Our thanks to Doug and Cindy for providing photos for us to use in this publication.

Side Curtains as fitted to TR3A’s and TR3B’s after comm. no. TS28826 (“Dzus Type”)

 

These curtains are secured to the doors using Dzus fasteners and are therefore referred to us as Dzus-type side curtains. Like the wedge type curtains, Dzus curtains have a fixed window at the front and a sliding window at the rear. The sliding window has a curved handle to make opening and closing the window easier. There is no longer a need for the small plastic block on the outside of the sliding window as all TR3A’s and TR3B’s have outside door handles. Dzus frames are one-piece. The lower area of the curtain no longer flaps and is not attached to the door with Tenax or L-T-D fasteners.

 

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In the two photos above, Dave Hagenbuch is showing a Dzus side curtain that has been completely rebuilt to original specifications.

 

 

 

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This photo shows a Dzus side curtain in white Everflex fitted to Charles Runyan’s TR3A. Dzus curtains are mounted to plates on the door panels using Dzus fasteners. The plates were painted in a color to match the side curtain arms originally, although some customers have been known to have their mounting plates chrome plated. The mounting plates have been reproduced by TRF and are listed in our catalogue section on side curtains. The strap that further secures the side curtain to the door panel can be seen in this photo.

AFTER-MARKET SIDE CURTAINS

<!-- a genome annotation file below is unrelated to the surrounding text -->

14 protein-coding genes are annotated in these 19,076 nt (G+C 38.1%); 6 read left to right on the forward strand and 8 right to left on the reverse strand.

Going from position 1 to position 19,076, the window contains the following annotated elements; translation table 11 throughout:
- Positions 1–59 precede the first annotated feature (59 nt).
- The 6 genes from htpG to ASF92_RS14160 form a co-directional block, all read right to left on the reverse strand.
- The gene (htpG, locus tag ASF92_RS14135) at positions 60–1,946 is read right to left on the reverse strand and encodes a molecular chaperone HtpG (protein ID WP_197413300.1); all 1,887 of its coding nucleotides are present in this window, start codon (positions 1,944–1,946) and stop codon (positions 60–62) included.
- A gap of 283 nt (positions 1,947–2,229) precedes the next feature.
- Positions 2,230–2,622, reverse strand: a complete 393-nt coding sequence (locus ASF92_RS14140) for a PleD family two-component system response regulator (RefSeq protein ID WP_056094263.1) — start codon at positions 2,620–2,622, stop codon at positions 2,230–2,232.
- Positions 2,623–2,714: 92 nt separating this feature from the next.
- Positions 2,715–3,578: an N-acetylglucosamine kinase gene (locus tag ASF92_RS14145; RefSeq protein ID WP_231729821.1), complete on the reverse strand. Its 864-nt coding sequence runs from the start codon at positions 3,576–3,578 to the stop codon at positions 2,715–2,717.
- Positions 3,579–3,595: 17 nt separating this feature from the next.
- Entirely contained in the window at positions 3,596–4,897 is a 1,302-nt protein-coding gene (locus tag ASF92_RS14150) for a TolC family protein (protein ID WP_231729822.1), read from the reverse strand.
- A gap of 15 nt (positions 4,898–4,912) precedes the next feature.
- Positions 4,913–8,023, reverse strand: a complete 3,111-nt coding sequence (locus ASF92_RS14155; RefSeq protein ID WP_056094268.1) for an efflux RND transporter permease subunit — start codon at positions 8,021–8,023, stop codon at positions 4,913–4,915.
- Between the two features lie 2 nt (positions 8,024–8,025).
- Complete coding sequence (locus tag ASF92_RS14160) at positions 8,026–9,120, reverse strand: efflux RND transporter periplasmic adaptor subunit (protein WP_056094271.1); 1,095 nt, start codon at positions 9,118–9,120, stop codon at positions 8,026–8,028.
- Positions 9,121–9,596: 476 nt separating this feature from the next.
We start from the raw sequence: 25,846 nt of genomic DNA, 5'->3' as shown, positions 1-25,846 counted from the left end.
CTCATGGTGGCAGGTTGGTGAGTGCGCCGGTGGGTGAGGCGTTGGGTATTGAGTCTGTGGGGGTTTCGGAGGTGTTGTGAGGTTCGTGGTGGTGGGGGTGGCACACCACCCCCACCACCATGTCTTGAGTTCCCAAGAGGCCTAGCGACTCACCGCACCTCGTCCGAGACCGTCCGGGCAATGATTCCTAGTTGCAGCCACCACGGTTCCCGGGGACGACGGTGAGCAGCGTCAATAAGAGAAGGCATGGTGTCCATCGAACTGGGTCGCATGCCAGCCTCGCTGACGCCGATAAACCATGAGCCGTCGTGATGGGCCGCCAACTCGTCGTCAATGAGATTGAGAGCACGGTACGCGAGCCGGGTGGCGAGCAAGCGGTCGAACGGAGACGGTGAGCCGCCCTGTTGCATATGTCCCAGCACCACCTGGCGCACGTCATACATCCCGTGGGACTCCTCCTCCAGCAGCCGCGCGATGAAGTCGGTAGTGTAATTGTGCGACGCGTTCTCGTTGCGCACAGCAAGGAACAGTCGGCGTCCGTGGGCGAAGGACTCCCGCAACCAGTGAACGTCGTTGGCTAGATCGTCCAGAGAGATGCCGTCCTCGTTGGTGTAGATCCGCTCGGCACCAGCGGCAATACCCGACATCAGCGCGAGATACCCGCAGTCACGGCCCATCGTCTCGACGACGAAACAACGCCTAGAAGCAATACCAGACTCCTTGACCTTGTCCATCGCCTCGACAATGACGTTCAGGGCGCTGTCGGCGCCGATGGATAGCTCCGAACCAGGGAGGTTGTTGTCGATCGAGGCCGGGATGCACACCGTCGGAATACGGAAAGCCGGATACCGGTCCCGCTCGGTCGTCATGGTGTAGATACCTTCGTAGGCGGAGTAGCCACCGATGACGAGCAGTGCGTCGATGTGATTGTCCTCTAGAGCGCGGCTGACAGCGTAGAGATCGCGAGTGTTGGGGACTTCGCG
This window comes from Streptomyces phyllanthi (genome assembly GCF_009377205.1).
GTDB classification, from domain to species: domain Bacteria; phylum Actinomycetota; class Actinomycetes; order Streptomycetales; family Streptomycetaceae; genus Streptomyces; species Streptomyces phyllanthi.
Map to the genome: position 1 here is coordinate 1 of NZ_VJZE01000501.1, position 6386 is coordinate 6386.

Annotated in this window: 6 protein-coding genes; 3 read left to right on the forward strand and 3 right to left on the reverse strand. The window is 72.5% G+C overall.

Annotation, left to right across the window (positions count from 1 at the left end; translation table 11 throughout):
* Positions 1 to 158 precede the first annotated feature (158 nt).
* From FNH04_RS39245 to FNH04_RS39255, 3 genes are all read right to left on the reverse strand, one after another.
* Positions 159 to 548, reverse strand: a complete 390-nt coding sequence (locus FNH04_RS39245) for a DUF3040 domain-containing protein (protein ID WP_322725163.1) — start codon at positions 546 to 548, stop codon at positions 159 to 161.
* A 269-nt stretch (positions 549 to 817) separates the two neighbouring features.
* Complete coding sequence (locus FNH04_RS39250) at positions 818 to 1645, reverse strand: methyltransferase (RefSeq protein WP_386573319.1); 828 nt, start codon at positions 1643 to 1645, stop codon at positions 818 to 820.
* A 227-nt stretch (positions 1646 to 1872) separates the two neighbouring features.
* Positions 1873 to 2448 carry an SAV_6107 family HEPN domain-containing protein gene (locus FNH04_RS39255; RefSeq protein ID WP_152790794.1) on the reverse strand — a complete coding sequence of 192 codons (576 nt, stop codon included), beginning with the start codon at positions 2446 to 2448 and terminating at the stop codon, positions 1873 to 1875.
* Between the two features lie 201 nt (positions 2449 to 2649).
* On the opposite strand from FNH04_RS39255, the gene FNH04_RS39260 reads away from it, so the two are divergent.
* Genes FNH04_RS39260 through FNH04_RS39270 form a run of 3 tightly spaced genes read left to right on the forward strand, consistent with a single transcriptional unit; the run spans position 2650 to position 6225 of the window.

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Back in the 1970’s it was possible to buy after-market replacement side curtains from J. C. Whitney and others. We are not sure who manufactured these side curtains but they were nasty compared to the originals. The frames were aluminium and there was a wide rubber strip around the outside of the top of each curtain. The lower flap was a plastic material with a bubbly grained finish. The lower flap attached to the door with either Tenax or Dzus fasteners. The arms were also aluminium and were attached to the frames with screws and acorn nuts which would become loose and fall off. Both the front and rear windows slid open. Some of these side curtains are still out there in the world and we mention them here for identification purposes. These side curtains are not rebuildable and we do not have any replacement parts for them.

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If you have after-market side curtains, or no side curtains at all, call John Swauger at 800 234-1104 to discuss your needs. He may be able to help you with a set of used original frames. Also give John a call if you have extra original side curtains that you would like to trade for parts credit.

THE SIDE CURTAIN REBUILDING PROCESS

 

There are a number of steps involved in the process of rebuilding a set of side curtains. We think you will find the process of interest.

 

The initial steps are for the customer to place his or her order and then to send the frames to TRF. Frames should be fitted to the car on which they will eventually be used. If minor bending and tweaking is needed, this should be done before the frames are sent to us. This is particularly important if different frames are being supplied than what originally came with the car.


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After being sure that the frames will fit your car, they should be carefully packaged and shipped to The Roadster Factory, 328 Killen Road, Armagh, PA 15920. Be sure to include contact information as well as details concerning the rebuild. Important details are the type of material and the colour. At TRF, we can recover your side curtains using Robbins or British Everflex vinyl materials, or using Sunfast canvas material. All three of these materials match the tops sold by The Roadster Factory. Side curtains cannot be covered using interior grade vinyl. If you have your own material that you would like to use, a sample should be sent ahead of time to make sure it is a material that that is suitable for side curtain recovering.

 

The photo below shows Dave Hagenbuch unpacking a pair of Dzus style side curtains that have been sent to TRF for rebuilding.